Now I know that Ms. Resnick is attempting to maintain a persona of being hip, cool, avant-garde, and CN&R is providing a platform for her fantasies (fine). My only reason for wasting my valuable time is in defense of the Butte College students who submitted nearly 200 pieces of artwork for this exhibition. Many of the students were surprised and disheartened when their entries were not chosen. This is a valuable life lesson for students (the best submissions are selected) only if their work was judged fairly, with some level of competency, and by a jury that cares about the advancement of student artists.

The students submitted works for a Butte College art exhibit, not Ms. Resnick’s 1078 Gallery.

Gary McHargue

Local traditions
Chico has two institutions that are worth a Saturday visit. The Farmers’ Market downtown is well known to the local populace, and if the weather cooperates, you will find a large crowd of patrons through the morning hours.

The other attraction is the Saturday Book Sale in the public library at First Avenue and Sherman. Library volunteers have made this a prime weekly event, and if one wants to build a quality personal library, bring your book bag and a few dollars to the book sale, 10-11:30 a.m. I’ve spoken to people from other cities who marvel at the selection and the fact that the sale is held weekly.

Robert Woods

A sweet(s) story
Living in a time when no one seems to have any time for living, I wanted to tell you a story about The Sweet Shoppe on East Avenue in Chico, its owner, Don Miller, and his daughter/manager, Jennifer Harper. They did take the time, and a lot of extra effort, not for a huge sales order, but for something more “priceless.”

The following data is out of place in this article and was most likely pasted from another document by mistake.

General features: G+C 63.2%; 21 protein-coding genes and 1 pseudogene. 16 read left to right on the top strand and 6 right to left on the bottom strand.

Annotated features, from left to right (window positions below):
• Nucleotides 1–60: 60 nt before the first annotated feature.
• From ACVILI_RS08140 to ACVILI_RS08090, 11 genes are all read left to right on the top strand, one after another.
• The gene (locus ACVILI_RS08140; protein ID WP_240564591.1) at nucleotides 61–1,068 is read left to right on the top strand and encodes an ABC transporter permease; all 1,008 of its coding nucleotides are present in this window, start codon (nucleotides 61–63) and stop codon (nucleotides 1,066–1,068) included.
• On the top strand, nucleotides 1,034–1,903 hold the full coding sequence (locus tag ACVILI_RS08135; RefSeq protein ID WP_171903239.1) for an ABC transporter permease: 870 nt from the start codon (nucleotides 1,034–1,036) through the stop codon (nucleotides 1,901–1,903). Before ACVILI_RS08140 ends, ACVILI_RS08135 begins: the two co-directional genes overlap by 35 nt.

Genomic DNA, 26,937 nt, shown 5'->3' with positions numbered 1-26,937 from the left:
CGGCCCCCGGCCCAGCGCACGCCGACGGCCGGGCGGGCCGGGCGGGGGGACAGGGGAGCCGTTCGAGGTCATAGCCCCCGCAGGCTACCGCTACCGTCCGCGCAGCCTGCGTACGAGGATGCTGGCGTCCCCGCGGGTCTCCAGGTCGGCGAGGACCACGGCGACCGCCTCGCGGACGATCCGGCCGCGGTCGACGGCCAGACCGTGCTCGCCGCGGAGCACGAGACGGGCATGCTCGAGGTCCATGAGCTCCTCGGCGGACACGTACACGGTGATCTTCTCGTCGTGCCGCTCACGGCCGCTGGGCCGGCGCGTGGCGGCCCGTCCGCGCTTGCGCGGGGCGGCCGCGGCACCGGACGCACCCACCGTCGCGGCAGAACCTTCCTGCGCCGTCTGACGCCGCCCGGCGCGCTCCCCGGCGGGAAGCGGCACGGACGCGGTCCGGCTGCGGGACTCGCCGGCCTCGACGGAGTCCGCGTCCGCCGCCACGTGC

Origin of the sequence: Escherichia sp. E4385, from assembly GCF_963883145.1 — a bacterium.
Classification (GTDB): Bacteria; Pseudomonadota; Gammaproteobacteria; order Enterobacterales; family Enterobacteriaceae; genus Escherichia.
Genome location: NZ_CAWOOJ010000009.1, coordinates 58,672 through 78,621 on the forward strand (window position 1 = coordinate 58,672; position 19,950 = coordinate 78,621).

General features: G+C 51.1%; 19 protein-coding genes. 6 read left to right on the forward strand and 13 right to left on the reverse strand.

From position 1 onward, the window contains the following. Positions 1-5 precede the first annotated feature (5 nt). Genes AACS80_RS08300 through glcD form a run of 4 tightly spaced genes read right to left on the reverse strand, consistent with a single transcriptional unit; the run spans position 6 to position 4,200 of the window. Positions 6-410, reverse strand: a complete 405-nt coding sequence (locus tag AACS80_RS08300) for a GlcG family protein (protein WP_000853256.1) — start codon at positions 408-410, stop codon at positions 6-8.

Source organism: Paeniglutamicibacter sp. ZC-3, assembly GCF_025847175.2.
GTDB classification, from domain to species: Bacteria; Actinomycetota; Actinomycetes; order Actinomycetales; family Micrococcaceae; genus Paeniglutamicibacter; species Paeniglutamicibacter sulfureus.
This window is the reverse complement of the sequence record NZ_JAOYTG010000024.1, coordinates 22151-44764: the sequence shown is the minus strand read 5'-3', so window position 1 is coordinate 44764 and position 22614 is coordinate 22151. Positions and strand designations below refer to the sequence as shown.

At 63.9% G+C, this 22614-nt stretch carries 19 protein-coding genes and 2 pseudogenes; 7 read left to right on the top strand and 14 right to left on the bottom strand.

My husband and I have been almost life-long friends with Alan Schmidt and his family. We’ve all moved around, we settling in Florida and they in Chico. A few years ago, Alan embarked on a new, midlife career, enrolling in law studies. He also took on a part-time job as a law clerk.

I received an email from him thanking us for an Easter card. He remarked he’d been so busy he hadn’t realized it was almost Easter and commented he needed to get some “black jelly beans.”

I Googled my way to The Sweet Shoppe, less than a mile from their home. I explained I was calling from Florida, would have to use a credit card to pay, and asked if they would possibly consider delivering this gift of black jelly beans (and some sugar-free assorted beans for the rest of the family). Now, this was not part of their ordinary business. For one thing, I needed to e-mail an authorization for using the credit card. Don Miller had to go to his home to retrieve the e-mail. Besides the email, there were several phone calls back and forth, but the task got done.

You can imagine how dumbfounded Alan and family were when they received this bag full of jelly beans, only hours after he sent us his email!

We’ve heard a lot about Chico and its people and small businesses like this that make it a “home town.” Not too many people or businesses would do something like this, especially for an order under $20! I thought Chico residents should know why they definitely should stop by The Sweet Shoppe—not just for the ice cream and jelly beans, but also for the sweet souls who will serve up a scoop with a smile.

Cindy and Jim Mallien
St. Petersburg, Fla.